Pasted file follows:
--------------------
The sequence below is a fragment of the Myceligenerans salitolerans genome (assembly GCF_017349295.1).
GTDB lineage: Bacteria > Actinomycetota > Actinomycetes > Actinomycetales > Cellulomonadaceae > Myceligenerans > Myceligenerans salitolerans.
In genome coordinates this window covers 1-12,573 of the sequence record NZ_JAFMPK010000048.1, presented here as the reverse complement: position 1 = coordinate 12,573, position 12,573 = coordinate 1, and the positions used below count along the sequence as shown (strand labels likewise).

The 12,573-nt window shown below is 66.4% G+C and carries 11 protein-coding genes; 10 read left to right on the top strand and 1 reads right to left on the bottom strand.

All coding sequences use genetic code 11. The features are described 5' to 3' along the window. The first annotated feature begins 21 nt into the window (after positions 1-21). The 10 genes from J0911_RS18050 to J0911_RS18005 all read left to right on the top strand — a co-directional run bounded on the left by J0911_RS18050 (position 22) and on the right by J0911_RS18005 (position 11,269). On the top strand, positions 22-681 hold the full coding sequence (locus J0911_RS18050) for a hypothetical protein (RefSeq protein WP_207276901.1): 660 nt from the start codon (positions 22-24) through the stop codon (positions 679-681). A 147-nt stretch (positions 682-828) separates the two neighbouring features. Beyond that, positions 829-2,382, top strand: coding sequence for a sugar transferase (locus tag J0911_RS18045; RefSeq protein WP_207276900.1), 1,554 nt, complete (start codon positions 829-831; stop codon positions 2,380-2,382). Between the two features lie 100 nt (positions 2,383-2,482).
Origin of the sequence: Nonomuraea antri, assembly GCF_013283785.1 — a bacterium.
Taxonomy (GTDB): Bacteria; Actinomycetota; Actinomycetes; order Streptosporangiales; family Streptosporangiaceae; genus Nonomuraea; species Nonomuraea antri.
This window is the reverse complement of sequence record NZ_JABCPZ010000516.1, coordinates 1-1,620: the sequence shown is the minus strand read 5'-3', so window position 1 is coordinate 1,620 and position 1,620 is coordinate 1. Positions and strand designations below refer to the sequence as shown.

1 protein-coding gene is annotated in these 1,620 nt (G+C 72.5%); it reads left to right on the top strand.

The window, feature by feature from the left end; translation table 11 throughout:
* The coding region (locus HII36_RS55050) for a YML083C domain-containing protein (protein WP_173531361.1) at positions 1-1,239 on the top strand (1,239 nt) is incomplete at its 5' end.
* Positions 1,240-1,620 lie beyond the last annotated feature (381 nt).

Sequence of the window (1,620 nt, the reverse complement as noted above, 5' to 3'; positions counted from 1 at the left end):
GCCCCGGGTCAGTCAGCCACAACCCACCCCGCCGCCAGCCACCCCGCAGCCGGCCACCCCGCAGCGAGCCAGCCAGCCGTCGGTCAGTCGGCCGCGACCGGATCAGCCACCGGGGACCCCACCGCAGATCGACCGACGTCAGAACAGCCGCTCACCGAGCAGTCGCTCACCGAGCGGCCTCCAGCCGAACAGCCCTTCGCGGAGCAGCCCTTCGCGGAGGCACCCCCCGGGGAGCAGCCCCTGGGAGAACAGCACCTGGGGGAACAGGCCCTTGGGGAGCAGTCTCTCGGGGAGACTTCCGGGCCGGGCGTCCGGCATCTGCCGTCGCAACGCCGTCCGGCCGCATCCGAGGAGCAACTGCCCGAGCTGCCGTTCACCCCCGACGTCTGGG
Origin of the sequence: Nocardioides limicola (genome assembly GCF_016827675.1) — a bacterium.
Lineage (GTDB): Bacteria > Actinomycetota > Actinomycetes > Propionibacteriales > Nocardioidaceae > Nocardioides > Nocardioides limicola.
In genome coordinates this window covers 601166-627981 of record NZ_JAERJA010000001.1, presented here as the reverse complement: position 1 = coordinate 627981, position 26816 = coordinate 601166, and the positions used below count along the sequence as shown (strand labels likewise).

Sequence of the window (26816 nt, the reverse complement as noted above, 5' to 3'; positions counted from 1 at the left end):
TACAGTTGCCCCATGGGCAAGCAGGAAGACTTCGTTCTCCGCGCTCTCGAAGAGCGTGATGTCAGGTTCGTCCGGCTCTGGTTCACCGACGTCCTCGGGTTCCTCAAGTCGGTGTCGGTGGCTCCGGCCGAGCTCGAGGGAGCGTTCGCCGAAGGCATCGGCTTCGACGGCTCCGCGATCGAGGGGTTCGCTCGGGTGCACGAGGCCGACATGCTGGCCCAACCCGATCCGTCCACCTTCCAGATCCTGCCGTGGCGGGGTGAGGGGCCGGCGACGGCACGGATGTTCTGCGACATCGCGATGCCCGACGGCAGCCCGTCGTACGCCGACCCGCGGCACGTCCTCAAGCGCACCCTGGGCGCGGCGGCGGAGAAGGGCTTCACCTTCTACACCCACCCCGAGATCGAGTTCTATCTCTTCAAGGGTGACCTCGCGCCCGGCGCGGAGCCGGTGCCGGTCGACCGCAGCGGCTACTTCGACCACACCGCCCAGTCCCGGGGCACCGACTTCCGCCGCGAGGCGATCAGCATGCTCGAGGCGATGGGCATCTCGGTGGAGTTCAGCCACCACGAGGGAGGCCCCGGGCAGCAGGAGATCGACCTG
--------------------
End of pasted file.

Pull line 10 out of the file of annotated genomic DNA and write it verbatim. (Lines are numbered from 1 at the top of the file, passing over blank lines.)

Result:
The window, feature by feature from the left end; translation table 11 throughout: